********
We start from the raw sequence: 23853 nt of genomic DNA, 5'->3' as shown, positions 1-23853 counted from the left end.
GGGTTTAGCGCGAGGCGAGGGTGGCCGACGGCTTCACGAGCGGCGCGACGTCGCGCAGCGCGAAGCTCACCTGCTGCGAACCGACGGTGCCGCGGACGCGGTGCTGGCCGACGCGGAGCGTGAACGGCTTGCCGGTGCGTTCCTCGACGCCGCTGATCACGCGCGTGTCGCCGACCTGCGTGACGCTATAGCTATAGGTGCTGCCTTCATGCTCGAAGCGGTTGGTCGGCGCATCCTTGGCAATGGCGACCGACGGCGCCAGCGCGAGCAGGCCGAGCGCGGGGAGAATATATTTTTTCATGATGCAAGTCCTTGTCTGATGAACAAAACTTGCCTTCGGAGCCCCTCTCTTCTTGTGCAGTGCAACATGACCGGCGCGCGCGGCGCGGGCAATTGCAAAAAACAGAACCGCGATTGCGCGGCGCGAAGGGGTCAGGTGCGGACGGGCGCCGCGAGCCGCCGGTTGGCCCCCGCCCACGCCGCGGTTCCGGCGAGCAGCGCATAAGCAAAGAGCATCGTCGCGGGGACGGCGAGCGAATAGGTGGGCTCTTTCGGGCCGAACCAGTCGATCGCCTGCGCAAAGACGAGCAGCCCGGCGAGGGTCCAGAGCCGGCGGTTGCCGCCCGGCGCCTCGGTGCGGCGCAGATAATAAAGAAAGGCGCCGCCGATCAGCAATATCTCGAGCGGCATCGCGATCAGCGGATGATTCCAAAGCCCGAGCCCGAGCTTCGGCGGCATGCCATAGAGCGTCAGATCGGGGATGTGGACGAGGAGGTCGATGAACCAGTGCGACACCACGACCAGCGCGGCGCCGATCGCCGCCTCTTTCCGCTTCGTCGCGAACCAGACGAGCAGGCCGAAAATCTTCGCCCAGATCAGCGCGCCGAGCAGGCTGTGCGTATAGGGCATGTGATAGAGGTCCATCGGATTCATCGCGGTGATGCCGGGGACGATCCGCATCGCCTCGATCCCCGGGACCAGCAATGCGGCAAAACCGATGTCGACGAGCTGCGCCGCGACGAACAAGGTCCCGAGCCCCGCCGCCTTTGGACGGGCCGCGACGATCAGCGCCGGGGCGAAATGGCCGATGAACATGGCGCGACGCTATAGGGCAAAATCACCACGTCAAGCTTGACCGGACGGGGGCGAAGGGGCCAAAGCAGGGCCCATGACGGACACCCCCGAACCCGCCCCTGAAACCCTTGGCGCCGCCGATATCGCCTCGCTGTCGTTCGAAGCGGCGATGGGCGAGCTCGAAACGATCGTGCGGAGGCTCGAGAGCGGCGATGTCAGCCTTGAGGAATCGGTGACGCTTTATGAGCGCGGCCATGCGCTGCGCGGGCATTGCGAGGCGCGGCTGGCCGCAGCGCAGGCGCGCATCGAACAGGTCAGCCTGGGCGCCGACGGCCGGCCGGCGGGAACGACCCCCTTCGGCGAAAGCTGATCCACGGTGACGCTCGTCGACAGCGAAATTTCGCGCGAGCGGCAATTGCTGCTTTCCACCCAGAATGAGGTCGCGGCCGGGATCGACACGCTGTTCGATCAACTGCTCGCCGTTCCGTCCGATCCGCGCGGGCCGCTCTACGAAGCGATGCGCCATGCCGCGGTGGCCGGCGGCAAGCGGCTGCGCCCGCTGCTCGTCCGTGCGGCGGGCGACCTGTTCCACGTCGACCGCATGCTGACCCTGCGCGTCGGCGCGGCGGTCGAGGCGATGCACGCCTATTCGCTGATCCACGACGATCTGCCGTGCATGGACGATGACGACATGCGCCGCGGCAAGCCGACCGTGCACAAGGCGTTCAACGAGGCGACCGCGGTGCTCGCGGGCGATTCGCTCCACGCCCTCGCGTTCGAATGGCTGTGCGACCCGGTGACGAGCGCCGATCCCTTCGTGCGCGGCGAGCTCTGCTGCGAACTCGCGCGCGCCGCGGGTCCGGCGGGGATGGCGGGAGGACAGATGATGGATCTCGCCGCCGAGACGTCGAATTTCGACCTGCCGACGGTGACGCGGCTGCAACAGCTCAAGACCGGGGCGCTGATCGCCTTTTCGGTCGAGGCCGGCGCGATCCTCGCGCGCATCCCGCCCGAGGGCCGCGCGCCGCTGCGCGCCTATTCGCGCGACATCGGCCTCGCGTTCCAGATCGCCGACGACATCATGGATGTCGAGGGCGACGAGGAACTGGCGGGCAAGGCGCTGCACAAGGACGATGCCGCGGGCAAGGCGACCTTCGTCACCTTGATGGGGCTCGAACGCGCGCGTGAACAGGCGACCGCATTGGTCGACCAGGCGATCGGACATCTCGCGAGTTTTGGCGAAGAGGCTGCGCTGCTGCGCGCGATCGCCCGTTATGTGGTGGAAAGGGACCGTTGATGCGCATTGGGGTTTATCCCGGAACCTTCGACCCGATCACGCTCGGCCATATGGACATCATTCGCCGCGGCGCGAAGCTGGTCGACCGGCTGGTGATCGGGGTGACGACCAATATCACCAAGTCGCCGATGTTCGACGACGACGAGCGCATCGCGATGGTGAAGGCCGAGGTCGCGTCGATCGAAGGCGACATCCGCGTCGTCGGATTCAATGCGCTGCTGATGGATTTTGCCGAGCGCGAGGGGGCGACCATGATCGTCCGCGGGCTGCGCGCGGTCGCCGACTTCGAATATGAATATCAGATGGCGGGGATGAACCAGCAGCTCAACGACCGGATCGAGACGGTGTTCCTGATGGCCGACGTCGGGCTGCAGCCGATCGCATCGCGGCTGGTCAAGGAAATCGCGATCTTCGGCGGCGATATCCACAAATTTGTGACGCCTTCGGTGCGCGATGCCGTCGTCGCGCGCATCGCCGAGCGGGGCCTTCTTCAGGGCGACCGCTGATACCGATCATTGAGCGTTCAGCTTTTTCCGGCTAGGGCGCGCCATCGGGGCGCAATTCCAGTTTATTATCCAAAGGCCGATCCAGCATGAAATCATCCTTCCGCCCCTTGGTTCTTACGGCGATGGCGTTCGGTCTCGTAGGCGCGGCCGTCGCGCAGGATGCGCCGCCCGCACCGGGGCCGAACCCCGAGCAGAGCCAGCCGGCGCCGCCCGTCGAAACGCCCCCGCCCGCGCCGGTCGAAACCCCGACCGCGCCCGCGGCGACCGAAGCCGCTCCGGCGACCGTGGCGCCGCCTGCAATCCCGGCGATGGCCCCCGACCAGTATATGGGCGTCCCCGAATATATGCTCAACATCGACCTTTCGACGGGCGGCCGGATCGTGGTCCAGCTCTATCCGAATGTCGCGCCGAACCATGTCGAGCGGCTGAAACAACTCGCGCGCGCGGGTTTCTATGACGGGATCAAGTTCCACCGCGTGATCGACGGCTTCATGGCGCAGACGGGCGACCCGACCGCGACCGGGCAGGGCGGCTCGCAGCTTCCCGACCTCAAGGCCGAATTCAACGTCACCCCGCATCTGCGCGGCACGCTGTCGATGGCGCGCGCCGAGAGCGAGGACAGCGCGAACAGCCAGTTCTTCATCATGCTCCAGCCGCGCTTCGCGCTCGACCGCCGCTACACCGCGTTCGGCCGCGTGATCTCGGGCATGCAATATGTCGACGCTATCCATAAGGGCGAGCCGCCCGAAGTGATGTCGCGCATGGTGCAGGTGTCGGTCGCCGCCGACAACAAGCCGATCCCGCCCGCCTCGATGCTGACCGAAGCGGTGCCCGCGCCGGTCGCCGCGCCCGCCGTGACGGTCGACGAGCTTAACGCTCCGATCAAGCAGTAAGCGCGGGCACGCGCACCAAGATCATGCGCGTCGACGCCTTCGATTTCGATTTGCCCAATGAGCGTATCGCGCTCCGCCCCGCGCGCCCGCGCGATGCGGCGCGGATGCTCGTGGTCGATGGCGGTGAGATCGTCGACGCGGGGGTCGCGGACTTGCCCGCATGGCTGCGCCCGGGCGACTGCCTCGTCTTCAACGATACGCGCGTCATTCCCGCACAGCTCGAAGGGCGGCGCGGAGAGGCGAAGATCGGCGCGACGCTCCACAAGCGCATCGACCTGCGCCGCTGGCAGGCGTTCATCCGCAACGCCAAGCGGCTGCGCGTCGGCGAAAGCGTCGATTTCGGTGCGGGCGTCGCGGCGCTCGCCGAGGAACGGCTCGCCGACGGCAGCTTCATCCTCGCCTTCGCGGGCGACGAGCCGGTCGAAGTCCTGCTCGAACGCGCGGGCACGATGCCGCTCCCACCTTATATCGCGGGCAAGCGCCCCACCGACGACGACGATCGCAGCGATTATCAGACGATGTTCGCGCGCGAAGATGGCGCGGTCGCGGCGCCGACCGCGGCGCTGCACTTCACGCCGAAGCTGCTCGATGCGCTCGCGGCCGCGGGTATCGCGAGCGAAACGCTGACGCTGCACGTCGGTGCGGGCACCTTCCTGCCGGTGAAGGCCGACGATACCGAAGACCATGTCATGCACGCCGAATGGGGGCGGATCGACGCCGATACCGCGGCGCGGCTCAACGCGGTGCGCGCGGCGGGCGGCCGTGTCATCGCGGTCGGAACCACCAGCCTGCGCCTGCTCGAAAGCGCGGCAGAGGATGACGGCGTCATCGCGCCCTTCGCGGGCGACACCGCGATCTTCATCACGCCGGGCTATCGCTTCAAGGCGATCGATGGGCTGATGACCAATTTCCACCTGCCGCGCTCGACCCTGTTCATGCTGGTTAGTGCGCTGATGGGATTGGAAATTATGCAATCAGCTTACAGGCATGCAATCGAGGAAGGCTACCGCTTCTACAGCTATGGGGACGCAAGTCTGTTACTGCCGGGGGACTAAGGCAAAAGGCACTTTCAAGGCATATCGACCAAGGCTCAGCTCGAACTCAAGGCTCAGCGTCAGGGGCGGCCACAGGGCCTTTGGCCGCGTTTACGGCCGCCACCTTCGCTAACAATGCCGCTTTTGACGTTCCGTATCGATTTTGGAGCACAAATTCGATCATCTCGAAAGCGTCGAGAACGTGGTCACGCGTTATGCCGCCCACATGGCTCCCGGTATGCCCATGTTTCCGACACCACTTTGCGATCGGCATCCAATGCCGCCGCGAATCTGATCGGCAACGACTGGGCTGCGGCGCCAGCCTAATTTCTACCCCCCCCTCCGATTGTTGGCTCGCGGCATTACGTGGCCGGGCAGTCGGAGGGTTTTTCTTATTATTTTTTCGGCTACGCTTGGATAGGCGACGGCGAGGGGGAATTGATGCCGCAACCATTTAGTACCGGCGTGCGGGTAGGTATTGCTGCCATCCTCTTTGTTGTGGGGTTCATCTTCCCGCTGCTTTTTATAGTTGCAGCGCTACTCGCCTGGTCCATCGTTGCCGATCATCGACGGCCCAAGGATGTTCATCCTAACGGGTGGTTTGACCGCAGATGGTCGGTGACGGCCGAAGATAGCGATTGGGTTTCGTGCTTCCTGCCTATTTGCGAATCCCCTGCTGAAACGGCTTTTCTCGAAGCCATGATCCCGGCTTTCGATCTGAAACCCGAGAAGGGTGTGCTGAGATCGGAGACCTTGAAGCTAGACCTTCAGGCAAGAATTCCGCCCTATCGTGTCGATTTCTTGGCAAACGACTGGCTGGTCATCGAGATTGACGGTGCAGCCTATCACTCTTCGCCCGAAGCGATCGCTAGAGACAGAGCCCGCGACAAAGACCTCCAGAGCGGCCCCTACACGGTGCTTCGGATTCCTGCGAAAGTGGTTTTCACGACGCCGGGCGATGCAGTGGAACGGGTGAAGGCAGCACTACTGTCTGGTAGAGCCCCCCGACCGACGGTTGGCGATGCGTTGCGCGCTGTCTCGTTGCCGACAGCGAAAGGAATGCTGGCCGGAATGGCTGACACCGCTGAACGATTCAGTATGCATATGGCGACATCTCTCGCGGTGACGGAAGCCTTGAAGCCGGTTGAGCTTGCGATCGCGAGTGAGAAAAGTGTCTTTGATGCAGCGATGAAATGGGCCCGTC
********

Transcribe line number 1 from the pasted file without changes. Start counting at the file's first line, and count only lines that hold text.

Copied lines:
We start from the raw sequence: 23853 nt of genomic DNA, 5'->3' as shown, positions 1-23853 counted from the left end.